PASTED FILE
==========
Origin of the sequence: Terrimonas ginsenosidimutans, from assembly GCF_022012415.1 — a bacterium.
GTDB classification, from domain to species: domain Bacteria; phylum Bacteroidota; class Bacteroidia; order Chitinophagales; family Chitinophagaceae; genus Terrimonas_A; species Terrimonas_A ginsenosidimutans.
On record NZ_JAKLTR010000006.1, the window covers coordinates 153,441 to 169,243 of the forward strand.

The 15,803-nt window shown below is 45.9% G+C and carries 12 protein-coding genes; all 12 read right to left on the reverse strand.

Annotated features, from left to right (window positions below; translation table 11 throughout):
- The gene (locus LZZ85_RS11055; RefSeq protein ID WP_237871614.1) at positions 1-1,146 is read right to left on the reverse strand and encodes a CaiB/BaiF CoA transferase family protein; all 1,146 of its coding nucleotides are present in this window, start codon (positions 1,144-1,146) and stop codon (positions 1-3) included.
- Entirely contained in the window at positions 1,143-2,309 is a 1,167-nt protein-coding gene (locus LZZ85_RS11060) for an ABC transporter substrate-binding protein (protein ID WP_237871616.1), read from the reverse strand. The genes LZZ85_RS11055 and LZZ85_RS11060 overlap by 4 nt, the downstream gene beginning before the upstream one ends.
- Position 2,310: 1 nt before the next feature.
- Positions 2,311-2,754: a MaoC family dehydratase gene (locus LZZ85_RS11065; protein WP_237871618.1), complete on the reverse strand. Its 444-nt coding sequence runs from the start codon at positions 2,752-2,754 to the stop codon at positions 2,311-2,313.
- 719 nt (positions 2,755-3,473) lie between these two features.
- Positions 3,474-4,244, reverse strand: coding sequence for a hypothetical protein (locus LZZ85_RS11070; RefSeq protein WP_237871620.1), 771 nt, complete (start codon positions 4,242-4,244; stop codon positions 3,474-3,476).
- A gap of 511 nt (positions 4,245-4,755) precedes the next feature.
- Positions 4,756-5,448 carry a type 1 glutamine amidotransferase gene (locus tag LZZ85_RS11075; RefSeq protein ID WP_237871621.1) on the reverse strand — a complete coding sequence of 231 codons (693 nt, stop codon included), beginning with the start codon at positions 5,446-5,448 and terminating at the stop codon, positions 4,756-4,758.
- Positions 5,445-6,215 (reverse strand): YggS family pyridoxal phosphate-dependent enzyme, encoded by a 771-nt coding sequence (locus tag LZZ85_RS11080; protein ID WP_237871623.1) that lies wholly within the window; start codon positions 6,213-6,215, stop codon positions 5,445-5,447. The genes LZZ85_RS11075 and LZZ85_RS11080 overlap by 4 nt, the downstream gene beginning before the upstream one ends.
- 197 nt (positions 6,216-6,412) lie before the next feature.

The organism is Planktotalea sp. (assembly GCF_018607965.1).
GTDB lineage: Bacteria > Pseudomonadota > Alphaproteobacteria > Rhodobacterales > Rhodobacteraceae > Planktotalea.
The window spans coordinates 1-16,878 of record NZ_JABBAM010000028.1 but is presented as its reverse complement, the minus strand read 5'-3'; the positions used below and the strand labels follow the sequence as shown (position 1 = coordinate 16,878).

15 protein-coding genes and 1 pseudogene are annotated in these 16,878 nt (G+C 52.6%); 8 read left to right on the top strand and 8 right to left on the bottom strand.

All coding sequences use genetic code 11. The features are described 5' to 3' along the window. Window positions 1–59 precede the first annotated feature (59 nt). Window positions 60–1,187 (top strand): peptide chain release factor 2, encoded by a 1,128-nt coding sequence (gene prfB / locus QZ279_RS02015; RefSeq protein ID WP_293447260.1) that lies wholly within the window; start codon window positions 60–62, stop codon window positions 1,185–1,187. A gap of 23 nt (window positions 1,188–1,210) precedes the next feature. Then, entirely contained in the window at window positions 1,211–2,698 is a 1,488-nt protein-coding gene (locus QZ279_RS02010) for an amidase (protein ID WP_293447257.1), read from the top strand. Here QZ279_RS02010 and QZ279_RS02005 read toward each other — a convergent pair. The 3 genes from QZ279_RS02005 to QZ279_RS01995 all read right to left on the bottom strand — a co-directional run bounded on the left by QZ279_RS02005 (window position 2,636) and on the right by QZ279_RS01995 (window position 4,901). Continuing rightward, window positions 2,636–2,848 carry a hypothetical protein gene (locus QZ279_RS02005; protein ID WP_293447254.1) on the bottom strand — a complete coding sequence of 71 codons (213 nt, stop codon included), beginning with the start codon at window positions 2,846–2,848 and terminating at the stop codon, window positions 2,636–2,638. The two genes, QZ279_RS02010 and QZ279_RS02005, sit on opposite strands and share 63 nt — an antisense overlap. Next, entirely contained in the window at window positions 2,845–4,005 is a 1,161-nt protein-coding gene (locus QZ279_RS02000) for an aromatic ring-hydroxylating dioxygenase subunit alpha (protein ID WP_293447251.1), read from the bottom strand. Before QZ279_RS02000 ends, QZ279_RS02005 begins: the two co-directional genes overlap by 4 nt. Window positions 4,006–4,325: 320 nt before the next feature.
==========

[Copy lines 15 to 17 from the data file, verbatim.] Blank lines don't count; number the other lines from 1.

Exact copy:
- 197 nt (positions 6,216-6,412) lie before the next feature.

The organism is Planktotalea sp. (assembly GCF_018607965.1).
GTDB lineage: Bacteria > Pseudomonadota > Alphaproteobacteria > Rhodobacterales > Rhodobacteraceae > Planktotalea.